Midway through every year, a whisper starts growing at investment banks everywhere.

“This sucks. I’m gonna quit.”

Sometimes it’s so bad that you just want out immediately.

Other times, you plan to wait and stealthily make an exit as soon as your bonus hits your bank account.

So here’s how you can break out of investment banking – without dying in the process.

Your Mission

It’s not as simple as announcing that you’re leaving and storming out of the building.

Yes, you could do that… but it will create some problems for you in the future.

To make your quitting successful, you need to:

  1. Make sure no one else knows anything about it beforehand / prevent rumors from circulating.
  2. Avoid burning bridges (if you can) because you might need recommendations in the future.
  3. Line up another offer first or have a plan for what you’ll do after you quit and spend a week on a tropical island.

You probably understand the importance of point #3, but I’ve seen many quitting bankers forget #1 and #2.

How to Escape the Executioner

Here’s what you need to do once you’ve made the decision to jump ship:

Get Over Yourself

Repeat after me: no one cares about you… at all. You are a very small cog in a very large wheel.

In “normal” industries if you tell your boss you’re leaving, he might say, “We really need you right now! Can you stay for a few more weeks?”

Or who knows, maybe he’ll even offer up a promotion or try to bribe you into staying longer.

You don’t have to worry about any of that in finance: as soon as you say you’re quitting, they’ll say, “Good, here’s the door. Please leave now.”

A lot of junior bankers overestimate their own importance – “Trophy Kid” syndrome.

But most people won’t even remember you the next day.

Prepare for an Immediate Exit

Next, understand that once you announce your plan to quit your exit will be immediate.

You don’t get a “going away party” or presents or any of that nonsense – you get escorted to the building exit.

There’s a practical reason for this: you have access to a lot of confidential information about public companies.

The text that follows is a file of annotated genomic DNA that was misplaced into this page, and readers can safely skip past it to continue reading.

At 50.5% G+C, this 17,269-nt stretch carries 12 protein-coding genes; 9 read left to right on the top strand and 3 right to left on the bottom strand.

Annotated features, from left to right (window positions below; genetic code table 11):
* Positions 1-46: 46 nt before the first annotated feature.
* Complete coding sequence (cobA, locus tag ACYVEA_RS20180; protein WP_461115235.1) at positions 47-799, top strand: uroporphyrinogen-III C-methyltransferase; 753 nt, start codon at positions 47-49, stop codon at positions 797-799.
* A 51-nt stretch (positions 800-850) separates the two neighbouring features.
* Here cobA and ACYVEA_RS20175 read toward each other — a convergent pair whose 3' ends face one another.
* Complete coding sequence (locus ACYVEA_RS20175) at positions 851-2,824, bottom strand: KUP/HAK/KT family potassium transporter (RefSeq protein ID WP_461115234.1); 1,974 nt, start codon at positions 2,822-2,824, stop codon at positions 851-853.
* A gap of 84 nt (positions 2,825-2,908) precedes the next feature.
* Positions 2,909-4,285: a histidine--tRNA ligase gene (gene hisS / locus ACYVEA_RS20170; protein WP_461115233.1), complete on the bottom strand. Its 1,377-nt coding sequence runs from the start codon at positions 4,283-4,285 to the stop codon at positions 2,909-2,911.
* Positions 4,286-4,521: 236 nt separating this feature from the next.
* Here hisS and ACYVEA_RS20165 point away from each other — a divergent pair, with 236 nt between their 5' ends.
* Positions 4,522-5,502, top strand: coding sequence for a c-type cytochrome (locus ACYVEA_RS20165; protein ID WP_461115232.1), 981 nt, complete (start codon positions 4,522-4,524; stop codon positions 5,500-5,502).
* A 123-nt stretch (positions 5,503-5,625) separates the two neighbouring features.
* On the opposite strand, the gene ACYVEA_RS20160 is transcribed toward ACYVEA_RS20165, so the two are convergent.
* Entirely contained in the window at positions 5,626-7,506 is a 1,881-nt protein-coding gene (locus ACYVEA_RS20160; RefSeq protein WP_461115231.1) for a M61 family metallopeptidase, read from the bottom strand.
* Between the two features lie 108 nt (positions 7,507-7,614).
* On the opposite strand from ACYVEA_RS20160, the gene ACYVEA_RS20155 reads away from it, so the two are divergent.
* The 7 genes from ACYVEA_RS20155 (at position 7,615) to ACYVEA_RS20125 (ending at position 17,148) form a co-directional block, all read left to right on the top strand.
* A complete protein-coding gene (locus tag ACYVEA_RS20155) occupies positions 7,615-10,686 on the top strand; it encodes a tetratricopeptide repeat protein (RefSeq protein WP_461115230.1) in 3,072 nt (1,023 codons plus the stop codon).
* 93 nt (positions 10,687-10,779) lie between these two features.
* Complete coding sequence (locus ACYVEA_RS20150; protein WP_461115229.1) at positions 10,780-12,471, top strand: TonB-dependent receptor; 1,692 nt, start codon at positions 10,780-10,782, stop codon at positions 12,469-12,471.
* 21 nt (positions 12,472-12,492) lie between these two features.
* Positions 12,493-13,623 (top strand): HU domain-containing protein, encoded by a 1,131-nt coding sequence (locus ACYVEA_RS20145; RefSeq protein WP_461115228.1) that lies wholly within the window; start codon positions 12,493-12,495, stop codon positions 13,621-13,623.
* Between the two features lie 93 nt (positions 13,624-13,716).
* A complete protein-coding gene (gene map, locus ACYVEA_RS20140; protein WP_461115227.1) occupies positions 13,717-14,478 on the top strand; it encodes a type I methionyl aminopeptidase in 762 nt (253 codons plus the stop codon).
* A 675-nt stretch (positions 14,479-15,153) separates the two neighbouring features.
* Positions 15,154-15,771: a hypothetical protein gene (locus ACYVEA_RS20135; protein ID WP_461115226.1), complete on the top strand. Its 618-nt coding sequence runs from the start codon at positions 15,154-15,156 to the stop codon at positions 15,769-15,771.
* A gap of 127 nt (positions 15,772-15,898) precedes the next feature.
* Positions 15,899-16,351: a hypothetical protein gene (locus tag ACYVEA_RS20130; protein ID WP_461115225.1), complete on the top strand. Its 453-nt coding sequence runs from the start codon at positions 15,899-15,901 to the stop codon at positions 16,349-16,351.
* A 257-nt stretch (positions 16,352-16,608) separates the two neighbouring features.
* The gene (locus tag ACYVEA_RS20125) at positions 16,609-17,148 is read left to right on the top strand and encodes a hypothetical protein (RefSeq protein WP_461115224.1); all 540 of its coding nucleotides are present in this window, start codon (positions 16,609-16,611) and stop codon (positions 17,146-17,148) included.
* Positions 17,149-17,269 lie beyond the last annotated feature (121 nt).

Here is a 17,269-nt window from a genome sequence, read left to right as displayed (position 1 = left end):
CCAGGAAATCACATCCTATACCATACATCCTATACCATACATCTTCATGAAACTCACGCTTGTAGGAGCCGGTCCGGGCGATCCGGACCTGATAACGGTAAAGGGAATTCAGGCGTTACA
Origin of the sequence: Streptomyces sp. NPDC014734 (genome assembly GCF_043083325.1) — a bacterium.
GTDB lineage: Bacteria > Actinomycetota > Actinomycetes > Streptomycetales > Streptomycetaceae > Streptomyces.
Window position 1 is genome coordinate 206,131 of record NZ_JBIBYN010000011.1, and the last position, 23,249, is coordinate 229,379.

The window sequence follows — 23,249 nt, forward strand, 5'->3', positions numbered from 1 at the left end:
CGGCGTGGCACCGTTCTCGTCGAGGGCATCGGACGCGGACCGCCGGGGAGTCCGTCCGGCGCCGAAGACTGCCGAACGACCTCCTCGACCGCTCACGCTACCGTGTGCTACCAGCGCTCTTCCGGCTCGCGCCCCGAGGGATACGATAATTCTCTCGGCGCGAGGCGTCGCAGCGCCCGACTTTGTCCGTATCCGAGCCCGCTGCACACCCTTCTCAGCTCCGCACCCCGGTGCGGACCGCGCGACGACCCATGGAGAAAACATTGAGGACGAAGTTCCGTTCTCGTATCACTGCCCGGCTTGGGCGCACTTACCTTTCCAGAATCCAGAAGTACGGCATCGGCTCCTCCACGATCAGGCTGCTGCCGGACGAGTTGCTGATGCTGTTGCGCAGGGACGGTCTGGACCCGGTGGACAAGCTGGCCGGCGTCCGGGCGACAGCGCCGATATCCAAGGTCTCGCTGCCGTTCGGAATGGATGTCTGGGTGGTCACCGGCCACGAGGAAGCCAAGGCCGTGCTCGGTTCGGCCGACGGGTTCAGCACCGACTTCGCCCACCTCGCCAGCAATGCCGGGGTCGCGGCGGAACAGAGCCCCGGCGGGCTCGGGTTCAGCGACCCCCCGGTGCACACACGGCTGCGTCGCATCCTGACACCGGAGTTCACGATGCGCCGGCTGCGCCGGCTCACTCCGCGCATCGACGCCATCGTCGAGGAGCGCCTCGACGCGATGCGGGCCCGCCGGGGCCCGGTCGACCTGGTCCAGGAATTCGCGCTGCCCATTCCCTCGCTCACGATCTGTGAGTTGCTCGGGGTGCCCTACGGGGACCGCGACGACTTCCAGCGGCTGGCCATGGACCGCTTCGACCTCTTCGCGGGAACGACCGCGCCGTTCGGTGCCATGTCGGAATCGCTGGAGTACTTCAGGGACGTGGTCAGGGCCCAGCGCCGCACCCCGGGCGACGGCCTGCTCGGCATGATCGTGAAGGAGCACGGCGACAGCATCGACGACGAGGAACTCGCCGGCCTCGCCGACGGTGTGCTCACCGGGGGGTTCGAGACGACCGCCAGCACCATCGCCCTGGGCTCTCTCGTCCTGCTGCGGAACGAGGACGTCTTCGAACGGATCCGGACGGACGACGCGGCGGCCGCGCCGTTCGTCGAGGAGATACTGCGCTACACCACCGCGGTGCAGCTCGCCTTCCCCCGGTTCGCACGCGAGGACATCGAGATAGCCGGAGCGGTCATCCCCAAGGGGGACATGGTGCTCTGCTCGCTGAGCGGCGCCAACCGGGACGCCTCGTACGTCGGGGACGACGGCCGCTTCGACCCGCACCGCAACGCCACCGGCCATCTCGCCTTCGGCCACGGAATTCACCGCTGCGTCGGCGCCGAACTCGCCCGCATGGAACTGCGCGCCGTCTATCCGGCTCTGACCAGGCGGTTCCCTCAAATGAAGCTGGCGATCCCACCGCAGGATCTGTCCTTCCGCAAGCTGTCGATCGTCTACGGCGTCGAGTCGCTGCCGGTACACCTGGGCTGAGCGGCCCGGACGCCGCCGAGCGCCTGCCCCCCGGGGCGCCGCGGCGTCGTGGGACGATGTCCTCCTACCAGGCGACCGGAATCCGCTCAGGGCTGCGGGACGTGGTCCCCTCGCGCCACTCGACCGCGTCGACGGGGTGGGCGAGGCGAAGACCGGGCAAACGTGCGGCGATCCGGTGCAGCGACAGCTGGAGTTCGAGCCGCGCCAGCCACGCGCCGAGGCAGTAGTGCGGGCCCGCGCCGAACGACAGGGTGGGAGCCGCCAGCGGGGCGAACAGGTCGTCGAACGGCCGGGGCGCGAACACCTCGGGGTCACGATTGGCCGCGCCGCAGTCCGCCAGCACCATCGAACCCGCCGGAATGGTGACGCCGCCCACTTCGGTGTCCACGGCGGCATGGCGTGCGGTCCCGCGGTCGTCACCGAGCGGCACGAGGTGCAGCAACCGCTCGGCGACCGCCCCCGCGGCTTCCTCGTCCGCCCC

If you continued to have access to that information, you could spread it around to other people, competitors, or make a quick million or so with insider trading.

It’s almost as fast as getting fired, but sometimes – depending on the bank and group – they will let you stick around for a few days to a week to hand off your tasks to other analysts.

Save anything important – both physical possessions and computer files – in advance of quitting, because you won’t have time later.

Make Sure Your Exit Strategy Is Lined Up

No matter how bad you have it, it’s a really, really, really bad idea to quit if you don’t already have another offer lined up or at least some idea of what you want to do next.

So if you’re quitting to start your own fashion company, obviously you won’t have an “offer” but you should have some idea of how much money you’ll need, what you’re going to do, and an understanding your market.

And if you are continuing on within finance, you should have an offer somewhere else.

In “normal” industries it’s much tougher to get hired when you’re unemployed, and it’s exponentially harder in finance.

So you should not go and “announce” anything to anyone until you have a signed, accepted offer with another bank, hedge fund or PE firm, or a concrete plan of what you’re going to do if you’re leaving finance.

Make a Clean Break

Once you’ve prepared yourself, you need to avoid screwing up the final step of quitting – actually telling people that you’re quitting.

Here’s what NOT to do:

So once you’re set, go directly to your MD, in-person, and explain the situation:

“I’ve enjoyed my time here, but I’ve just received an offer for [Name of New Job], and they want me to start immediately – so I’ll be leaving.”

At this point your MD will probably jump in and act professionally about it – or he’ll complain about how much work you’re leaving behind, especially if it’s at a smaller bank.